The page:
Signature. The Office proposes to eliminate the requirement of an actual signature, which has been a requirement for the paper designations that have been submitted up to now. Because all online filings will require the creation of an online account as well as payment via pay.gov with a credit card, a checking account, or a Copyright Office deposit account, the online system will be able to reasonably verify and authenticate the identity of the person submitting, validating or amending the designation of agent filing. The person submitting the designation will also be required to provide contact information and attest to his or her authority to file on behalf of the subject service provider.
Related Service Providers. The Copyright Office solicits comments as to whether related service providers (e.g., parent and subsidiary companies) should be permitted to file a single, joint designation of agent to receive notifications of claimed infringement. Under the interim regulations, related companies are considered separate entities and thus required to file separate designations. The Office has received occasional complaints from service providers about the inefficiency of this practice. The Office is receptive to any process which eases the burden on service providers without sacrificing clarity and usefulness of the online directory, and is inclined to permit related service providers to file a joint designation. However, it may be that any efficiency gained by a joint filing would be undercut should changes to a designation become necessary. For example, if one of the related companies were to change its address, agent or one of its Web site alternative names, then the joint designation would have to be revised and perhaps even severed to account for the then-current information of each of the related companies. In contrast, if each company had maintained its own designation, then a change at one company would only affect one designation.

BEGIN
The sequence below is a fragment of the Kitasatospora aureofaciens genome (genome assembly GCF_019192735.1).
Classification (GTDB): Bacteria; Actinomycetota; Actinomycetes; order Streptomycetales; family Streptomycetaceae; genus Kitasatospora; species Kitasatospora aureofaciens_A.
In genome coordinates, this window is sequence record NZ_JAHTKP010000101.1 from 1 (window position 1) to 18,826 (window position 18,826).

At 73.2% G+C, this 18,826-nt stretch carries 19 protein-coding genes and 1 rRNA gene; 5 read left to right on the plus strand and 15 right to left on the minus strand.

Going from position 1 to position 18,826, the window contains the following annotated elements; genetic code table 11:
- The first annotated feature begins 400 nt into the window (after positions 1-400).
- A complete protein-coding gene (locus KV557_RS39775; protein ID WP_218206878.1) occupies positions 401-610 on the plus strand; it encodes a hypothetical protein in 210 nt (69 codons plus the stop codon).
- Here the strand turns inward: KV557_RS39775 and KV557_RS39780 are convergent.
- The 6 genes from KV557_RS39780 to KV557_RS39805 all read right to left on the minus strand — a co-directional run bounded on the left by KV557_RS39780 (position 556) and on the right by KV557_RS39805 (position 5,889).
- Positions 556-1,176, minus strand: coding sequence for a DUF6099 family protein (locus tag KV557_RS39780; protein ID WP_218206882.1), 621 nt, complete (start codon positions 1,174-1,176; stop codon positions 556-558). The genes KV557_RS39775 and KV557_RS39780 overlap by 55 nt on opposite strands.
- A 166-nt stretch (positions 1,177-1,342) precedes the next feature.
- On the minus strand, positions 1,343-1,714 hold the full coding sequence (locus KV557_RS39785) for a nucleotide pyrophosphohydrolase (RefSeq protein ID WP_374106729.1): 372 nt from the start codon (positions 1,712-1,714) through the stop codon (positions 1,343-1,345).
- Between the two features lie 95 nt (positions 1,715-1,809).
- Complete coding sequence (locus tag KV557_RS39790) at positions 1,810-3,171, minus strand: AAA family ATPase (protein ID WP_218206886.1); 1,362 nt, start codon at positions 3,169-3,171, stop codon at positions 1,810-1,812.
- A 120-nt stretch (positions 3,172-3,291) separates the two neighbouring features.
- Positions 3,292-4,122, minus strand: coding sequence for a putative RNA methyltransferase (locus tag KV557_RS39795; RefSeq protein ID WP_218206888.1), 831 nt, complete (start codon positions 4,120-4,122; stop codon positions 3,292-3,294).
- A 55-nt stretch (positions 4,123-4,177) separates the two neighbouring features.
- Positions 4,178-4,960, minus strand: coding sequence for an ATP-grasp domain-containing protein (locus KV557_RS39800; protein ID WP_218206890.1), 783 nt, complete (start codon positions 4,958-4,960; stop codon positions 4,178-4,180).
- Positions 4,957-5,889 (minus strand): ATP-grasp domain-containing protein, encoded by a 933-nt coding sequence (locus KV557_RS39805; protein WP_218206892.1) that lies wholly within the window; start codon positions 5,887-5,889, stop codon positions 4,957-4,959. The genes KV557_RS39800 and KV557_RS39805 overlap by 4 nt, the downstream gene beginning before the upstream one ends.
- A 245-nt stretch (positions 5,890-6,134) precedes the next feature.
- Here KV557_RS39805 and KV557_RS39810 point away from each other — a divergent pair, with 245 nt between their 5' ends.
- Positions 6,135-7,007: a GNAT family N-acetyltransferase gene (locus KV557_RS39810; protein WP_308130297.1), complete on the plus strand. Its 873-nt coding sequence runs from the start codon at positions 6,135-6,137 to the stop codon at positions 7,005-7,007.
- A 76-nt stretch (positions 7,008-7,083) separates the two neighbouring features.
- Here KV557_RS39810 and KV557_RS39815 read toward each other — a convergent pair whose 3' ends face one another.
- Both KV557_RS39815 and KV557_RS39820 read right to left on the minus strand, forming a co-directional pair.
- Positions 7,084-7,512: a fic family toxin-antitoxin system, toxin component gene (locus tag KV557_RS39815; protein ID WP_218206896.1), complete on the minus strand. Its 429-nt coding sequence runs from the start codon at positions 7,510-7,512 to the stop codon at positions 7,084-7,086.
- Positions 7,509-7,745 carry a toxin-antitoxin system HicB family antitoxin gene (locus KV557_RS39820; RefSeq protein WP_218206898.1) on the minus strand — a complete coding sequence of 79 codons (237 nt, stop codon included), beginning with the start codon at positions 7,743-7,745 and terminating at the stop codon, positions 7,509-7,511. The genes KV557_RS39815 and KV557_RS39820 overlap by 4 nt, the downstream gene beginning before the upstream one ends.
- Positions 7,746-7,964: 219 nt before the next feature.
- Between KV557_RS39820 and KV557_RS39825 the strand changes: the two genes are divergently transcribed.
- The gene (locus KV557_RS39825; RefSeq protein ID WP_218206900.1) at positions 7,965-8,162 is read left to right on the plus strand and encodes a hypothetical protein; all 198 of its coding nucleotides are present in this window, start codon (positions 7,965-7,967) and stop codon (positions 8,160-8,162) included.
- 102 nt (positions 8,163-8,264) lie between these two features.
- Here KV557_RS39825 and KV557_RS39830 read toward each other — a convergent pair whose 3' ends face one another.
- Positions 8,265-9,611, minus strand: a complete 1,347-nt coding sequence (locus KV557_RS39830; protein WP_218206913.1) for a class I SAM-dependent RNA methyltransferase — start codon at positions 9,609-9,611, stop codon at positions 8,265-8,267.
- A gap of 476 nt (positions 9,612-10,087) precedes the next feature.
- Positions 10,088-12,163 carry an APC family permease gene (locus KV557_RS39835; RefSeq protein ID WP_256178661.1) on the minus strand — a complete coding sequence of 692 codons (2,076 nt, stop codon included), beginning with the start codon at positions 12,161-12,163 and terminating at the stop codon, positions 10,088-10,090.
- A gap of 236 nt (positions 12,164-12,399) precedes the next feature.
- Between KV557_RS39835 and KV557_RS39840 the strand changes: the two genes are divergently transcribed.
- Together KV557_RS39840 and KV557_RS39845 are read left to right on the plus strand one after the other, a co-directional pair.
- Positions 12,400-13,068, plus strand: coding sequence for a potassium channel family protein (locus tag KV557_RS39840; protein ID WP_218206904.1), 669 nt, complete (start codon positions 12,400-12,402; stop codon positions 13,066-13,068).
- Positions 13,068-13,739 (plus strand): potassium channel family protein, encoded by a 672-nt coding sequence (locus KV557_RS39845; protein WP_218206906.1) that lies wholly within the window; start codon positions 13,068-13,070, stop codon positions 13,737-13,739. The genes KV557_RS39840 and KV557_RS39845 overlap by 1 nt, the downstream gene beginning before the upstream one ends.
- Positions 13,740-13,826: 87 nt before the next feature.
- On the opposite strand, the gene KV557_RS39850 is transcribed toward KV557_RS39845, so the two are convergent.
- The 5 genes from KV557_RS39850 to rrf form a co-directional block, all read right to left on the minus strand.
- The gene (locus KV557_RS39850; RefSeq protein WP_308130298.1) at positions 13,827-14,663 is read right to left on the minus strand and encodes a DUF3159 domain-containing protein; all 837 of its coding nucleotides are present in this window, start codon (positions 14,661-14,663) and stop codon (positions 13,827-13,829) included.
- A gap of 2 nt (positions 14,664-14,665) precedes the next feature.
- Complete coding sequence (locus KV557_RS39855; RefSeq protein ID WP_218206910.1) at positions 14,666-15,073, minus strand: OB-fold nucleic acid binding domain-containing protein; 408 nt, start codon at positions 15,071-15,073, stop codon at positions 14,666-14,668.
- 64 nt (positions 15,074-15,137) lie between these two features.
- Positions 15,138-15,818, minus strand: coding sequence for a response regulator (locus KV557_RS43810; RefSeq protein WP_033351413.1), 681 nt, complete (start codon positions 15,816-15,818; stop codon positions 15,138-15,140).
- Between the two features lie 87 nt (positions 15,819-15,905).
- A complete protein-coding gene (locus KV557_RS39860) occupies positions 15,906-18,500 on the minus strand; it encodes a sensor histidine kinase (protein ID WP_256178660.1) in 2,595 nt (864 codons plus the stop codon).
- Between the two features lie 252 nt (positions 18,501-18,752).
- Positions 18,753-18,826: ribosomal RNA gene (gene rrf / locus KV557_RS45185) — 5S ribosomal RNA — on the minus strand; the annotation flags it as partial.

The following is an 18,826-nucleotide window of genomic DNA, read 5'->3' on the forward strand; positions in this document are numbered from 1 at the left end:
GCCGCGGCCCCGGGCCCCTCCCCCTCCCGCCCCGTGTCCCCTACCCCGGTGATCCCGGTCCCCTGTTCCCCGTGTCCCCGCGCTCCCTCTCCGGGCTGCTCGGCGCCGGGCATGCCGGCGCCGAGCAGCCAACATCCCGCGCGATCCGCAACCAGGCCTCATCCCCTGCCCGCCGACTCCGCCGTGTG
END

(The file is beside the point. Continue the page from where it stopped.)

If the Office permits joint designations, the service providers named on a joint designation would be required to have and state a legally recognized relationship (e.g., parent/subsidiary). Informal teaming arrangements would not be acceptable for a joint filing. The person submitting the designation would be required to certify that this requirement had been satisfied and that he or she has the authority of each service provider named on the joint designation to make the submission on each service provider's behalf. The Office will examine as part of its cost study whether there is any additional cost associated with processing a joint designation. If such a fee is imposed, it will be incorporated into the Copyright Office's general fee schedule. The Office requests comments on this proposed change and any information that would weigh in favor of or against such a change. The Copyright Office is particularly interested in knowing whether the benefits of such a change for an online service provider are outweighed by other considerations.
Possible Alternative Organizing Principle for Directory: Designation of Web Address. As noted above, one possible means of minimizing the number of overlapping designations would be to require that a separate designation be filed for each web address. Since all or almost all service providers operate via Web sites, and since in most if not all cases a single web address will be used by only one service provider, requiring that a separate designation be submitted for each web address could effectively prevent all or almost all such duplicative designations. Since each web address is unique, providing that a designation of the agent for a particular web address will not be changed without the consent of the service provider currently identified in that designation in the Office's database should insure against contradictory entries in the directory. Moreover, it may well be that Web addresses are the principal means by which persons identify service providers. A substantial portion of the names currently used in the directory of agents consists of web domains.
The Office seeks comment on whether requiring a separate designation for each web address is the preferable means of organizing the directory. If so, a further question arises as to whether service providers should continue to be able to identify additional names by which they are known, which would be searchable in the directory. Conceivably, the web address is the primary or even the only name that a person searching the directory would need to ascertain who the designated agent of a service provider is.